The Drawers - Headbones Gallery                          Contemporary Drawing, Sculpture and Works on Paper

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spunky rooms
Nov 13 - Dec 7, 2009
Aleks Bartosik
Robin Tewes
Essay: James D. Campbell
Essay: Julie Oakes
Upcoming Exhibitions
Paper Salon with
2009 Headbones Award
Dec 11 - Jan 5, 2010
Jim Hake
Jan 9 - Jan 24, 2010
Cesar Forero
Installation & Performance
Jan 30 - Feb 14, 2010
Aleks Bartosik
Aleks Bartosik
 Aleks Bartosik
Robin Tewes
Robin Tewes
 Robin Tewes
Aleks Bartosik

Spunky Rooms 

On November 13, Friday, Headbones Gallery opened an exhibition of works by two women artists; Robin Tewes, a mature New York artist who deals in images derived from domestic environments and Aleks Bartosik, who’s autobiographically based, narrative drawings were introduced at the opening reception with a drawing performance.

Spunky women - Tewes’ quiet resignation breaking out with military fierceness and Bartosik’s seemingly virginal demeanour kicking her heels with spirited naughtiness, ready to be frisked. Unseemly women, their work is not in keeping with standard norms of taste and form. Each is rebellious. Neither is ladylike.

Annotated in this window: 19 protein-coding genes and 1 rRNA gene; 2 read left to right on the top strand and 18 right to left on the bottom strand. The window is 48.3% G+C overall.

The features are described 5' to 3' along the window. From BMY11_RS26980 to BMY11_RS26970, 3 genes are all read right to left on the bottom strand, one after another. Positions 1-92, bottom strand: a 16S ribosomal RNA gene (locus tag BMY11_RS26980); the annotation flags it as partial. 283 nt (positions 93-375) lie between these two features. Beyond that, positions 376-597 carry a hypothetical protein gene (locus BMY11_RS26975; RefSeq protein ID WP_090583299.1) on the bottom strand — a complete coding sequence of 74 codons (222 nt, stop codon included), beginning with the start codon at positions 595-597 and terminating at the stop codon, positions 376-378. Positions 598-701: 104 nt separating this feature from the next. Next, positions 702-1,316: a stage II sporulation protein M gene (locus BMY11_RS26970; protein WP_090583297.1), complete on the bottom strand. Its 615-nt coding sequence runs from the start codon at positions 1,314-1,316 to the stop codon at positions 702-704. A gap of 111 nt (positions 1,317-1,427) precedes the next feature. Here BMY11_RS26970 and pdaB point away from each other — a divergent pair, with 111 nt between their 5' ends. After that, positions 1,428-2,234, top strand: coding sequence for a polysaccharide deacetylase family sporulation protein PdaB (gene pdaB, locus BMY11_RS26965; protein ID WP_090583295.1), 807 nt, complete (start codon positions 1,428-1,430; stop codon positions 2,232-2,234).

Tewes brews on her boundaries, hysteria lying just below the surface of her placid rooms – a figment of her imagination or the visual documentation of her particular prison? Are the walls, corners, furniture, a private picture of a woman’s castle or an artist’s confinement? Tewes acknowledges the solitary confinement of easel painting in a living room while the child plays on the rug. Tewes is painting camouflage. There is a perverse insinuation lurking in the ordered sameness – a quiet ‘fuck you’ whispered with a sly smile of victory. Leo Tolstoy wrote War and Peace, first published in 1869 because men went to war - a grand theme. Virginia Woolf in 1929 delivered a series of essays to two women’s colleges at Cambridge University titled A Room of One’s Own wherein she questioned whether women could write a great work for they were denied the same opportunities as men to experience the world - women stayed at home. Tewes works from home and is effective.

Bartosik is the younger generation. Messing about. Her women do all the unseemly acts that lie beneath the surface of Tewes’ brew. Rubrical acts with reddish smears as lipstick blotches. Bartosik’s bad little girl is not about to give in to a ladylike resignation. She too is caught in the examination of women’s world, the psychological range openly acknowledged - narcissist to nymphomaniac. She dons her war paint, saddles her horse, kisses her girlfriends and shows what she has been told to keep private.














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